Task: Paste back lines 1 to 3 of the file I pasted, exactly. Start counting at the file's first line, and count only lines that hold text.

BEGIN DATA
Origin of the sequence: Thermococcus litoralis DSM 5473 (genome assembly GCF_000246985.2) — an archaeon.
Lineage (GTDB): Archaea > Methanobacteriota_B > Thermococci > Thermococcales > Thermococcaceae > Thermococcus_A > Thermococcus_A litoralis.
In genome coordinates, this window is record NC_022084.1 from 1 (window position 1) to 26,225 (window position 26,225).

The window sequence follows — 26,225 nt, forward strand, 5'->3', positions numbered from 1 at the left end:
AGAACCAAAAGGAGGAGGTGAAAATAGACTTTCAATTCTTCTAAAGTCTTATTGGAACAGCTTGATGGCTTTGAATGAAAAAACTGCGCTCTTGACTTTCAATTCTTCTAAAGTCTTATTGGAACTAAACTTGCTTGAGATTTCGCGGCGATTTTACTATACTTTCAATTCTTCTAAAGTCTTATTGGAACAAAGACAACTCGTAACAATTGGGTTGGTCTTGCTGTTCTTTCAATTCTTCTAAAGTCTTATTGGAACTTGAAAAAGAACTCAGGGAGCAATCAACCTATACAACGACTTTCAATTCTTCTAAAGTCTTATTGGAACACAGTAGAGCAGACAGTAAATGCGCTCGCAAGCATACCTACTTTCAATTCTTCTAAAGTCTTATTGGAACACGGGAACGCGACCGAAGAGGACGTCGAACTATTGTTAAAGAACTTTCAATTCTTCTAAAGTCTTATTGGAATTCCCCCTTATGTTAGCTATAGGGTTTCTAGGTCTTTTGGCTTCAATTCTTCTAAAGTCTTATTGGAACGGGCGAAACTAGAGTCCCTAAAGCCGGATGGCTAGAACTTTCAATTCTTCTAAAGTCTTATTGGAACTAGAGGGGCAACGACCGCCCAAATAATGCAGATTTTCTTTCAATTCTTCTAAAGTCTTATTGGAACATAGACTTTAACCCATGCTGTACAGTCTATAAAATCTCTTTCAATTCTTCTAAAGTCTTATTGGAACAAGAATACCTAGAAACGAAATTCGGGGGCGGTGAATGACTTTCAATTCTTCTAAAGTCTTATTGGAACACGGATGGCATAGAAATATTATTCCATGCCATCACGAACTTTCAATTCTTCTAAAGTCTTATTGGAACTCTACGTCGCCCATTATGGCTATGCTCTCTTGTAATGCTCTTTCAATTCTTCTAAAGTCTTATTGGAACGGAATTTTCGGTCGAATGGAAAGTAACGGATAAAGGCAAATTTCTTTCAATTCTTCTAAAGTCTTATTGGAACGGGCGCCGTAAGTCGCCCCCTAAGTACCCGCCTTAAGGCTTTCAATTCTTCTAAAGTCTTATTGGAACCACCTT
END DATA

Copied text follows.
Origin of the sequence: Thermococcus litoralis DSM 5473 (genome assembly GCF_000246985.2) — an archaeon.
Lineage (GTDB): Archaea > Methanobacteriota_B > Thermococci > Thermococcales > Thermococcaceae > Thermococcus_A > Thermococcus_A litoralis.
In genome coordinates, this window is record NC_022084.1 from 1 (window position 1) to 26,225 (window position 26,225).